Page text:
Akeel St. Vil, Commissioner on the Truth & Reconciliation Commission and Black Male Ally at Black Women’s Blueprint further states: When Russell Simmons said in his apology in response the egregious nonsense that is the skit “I’m a very liberal person with thick skin and it’s hard to offend me,” I was disturbed by what this shows about the state of our culture and society. Simmons’ so called apology and/or statement reveals the strength in people’s ability to abandon critique. It shows the lack of care and it signals yet again, that we are in crisis as a community. It is unnerving that many of us still hold the imaginative power to not let the degradation of one’s ancestors, one’s experience, the experience of other human beings with rape, and the trivialization of the history of rape in racial and gender domination--to not let this offend us. This is extremely saddening to me. It means that this is the price that people of historically marginalized and exploited identities, like, Russell Simmons himself is willing to pay to participate in many realms of this broken society—dissonance to the lived realities of their ancestors and their contemporaries. Or maybe Russell Simmons is actually just wholly unconcerned with that history and that reality. I don’t know, but I’ve heard from several people, not only on the topic of this video, but in other context as well, that their skin is “thick enough” to deal with racism, sexism, the rape of Black women and girls in their midst and more broadly, to deal with and handle marginalizing elements in a distanced and unaffected way.
We at Black Women’s Blueprint demand that Russell Simmons find the humanity that is within him, fight for it, connect to it. Hold on to it by practicing the constant acknowledgement of it in those who came before him as well as those who will inherit his own legacy.
Black Women’s Blueprint Launches “Truth Commission” to Address Sexual Violence in the Black Community, by Evette Dionne, ClutchBy Black Women's Blueprint
AS SURVIVORS, SCHOLARS, ACTIVISTS AND BLACK FEMINIST LEADERS, WE THANK CLUTCH MAGAZINE AND WE DEEPLY APPRECIATE EVETTE DIONNE for providing the clearing and opening the space for what many healers refer to as "the depth of hearing that takes place before the speaking". Evette Dionne we are honored that you have provided this voice via Clutch Magazine to Black women, survivors of sexual assault and Black Women's Blueprint. You are helping us tell it--that we have launched a Truth Commission and that we are creating revolutionary spaces that resist the idea that we are invisible. Much love from all of us. Farah Tanis, Executive Director.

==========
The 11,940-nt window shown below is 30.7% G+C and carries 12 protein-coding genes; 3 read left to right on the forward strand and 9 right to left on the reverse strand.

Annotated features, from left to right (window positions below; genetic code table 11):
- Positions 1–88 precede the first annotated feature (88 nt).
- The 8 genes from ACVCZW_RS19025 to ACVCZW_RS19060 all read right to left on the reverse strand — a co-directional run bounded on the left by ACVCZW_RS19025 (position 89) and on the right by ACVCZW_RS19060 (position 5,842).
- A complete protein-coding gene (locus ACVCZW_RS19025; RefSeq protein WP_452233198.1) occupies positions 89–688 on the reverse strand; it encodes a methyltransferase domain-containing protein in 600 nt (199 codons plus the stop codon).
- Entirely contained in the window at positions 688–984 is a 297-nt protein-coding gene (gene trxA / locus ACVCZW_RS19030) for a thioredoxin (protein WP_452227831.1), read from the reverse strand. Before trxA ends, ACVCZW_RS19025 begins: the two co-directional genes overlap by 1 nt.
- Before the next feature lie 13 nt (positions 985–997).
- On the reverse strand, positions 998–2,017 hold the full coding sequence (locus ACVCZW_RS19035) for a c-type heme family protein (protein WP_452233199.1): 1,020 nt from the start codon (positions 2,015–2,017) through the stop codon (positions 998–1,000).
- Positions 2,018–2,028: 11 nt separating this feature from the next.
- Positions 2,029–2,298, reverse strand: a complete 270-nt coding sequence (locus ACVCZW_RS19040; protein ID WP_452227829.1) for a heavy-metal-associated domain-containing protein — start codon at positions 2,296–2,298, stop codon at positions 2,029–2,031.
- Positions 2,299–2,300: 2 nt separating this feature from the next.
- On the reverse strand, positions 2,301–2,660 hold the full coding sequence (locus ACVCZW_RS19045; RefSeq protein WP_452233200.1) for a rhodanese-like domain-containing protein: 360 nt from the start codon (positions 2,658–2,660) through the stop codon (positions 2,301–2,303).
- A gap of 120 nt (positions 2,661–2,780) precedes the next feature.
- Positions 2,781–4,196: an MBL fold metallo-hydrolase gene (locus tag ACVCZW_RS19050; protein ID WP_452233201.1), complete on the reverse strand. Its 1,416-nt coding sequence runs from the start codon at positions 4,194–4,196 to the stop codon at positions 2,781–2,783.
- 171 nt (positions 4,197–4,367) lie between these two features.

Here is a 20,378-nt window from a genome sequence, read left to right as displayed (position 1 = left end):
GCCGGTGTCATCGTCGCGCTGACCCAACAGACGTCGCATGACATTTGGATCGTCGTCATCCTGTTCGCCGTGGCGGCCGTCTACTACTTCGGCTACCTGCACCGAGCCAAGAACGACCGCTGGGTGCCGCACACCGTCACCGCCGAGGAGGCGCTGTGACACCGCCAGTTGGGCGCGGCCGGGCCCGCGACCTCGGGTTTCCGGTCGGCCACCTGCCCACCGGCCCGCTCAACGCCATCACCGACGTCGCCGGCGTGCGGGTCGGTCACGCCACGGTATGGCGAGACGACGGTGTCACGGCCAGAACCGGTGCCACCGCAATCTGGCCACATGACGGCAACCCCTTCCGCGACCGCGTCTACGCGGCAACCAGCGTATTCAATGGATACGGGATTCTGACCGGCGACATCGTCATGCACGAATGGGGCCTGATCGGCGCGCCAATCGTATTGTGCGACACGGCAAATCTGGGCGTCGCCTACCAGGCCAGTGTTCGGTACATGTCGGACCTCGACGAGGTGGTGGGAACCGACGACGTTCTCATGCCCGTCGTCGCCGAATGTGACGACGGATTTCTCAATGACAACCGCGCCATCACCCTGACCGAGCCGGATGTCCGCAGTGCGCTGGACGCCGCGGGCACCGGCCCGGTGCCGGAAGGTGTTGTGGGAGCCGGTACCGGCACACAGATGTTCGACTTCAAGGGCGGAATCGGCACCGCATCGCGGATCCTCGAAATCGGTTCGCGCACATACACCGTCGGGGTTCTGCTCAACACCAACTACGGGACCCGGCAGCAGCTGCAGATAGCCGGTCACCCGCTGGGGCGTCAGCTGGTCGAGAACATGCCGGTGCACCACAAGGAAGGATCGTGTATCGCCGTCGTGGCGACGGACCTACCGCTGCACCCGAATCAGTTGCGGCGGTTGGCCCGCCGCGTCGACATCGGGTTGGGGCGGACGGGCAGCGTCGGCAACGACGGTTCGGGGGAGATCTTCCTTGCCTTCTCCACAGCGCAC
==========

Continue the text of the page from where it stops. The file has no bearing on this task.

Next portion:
By Evette Dionne,
Black Women’s Blueprint, an organization that “provides the personal and political spaces as well as the resources needed for women to engage in intersectional advocacy at the grassroots and societal level,” has launched the “Truth Commission.”
The grassroots initiative was developed to address the impact of sexual violence on black women. This is an important issue receiving minimal attention. The Rape, Abuse and Incest National Network (RAINN) found more than 18 percent of black women endure rape or attempted rape in their lifetime.
Black Women’s Blueprint found 60 percent of Black girls experience sexual abuse before turning 18 and the Black Women’s Health Imperative released a report estimating 40 percent of black women are sexually assaulted in their lifetimes.
Sexual assault and rape is an epidemic. Brooke Axtell, a Forbes contributor and women’s rights advocate, writes: “The pervasive nature of this trauma could translate into an increased risk for Black women and girls to experience depression, PTSD and addiction, common symptoms experienced by many survivors of rape.”
The trauma is compounded by a classist, sexist and racist society that renders our pain invisible.
Lori S. Robinson, author of I Will Survive: The African-American Guide to Healing from Sexual Assault and Abuse, writes:
“No race, ethnic group, or economic class is spared from sexual violence or the myths and misinformation that complicate the healing process for survivors. But in addition to our higher victimization rate, African Americans are less likely to get the help we need to heal.”
Robinson also notes that less than 5 percent of black sexual assault victims seek counseling and more than half suffer in silence. “African-American women are raped at a higher rate than White women, and are less likely to report it. We have suffered in silence far too long,” she writes.
The Truth Commission is intervening to “demand more public and private support for primary prevention strategies at the grassroots community level that will stop violence against women and girls before it occurs.” Black Women’s Blueprint intends to use the initiative to launch an education campaign that provides support and education to survivors, their families and urban communities. It is designed to orchestrate anti-rape strategies in black communities.
Women of color are encouraged to participate in the Truth Commission through four simple steps:
Take an Anonymous Survey about Rape
Black Women’s Blueprint has developed an online survey to gauge general knowledge of rape. It takes less than five minutes to complete and requires no name or other identifiers.
Attend an Organizing Meeting
The organization hosts several events each month. A full calendar is available at Black Women’s Blueprint’s site.
Join the Live Free Campaign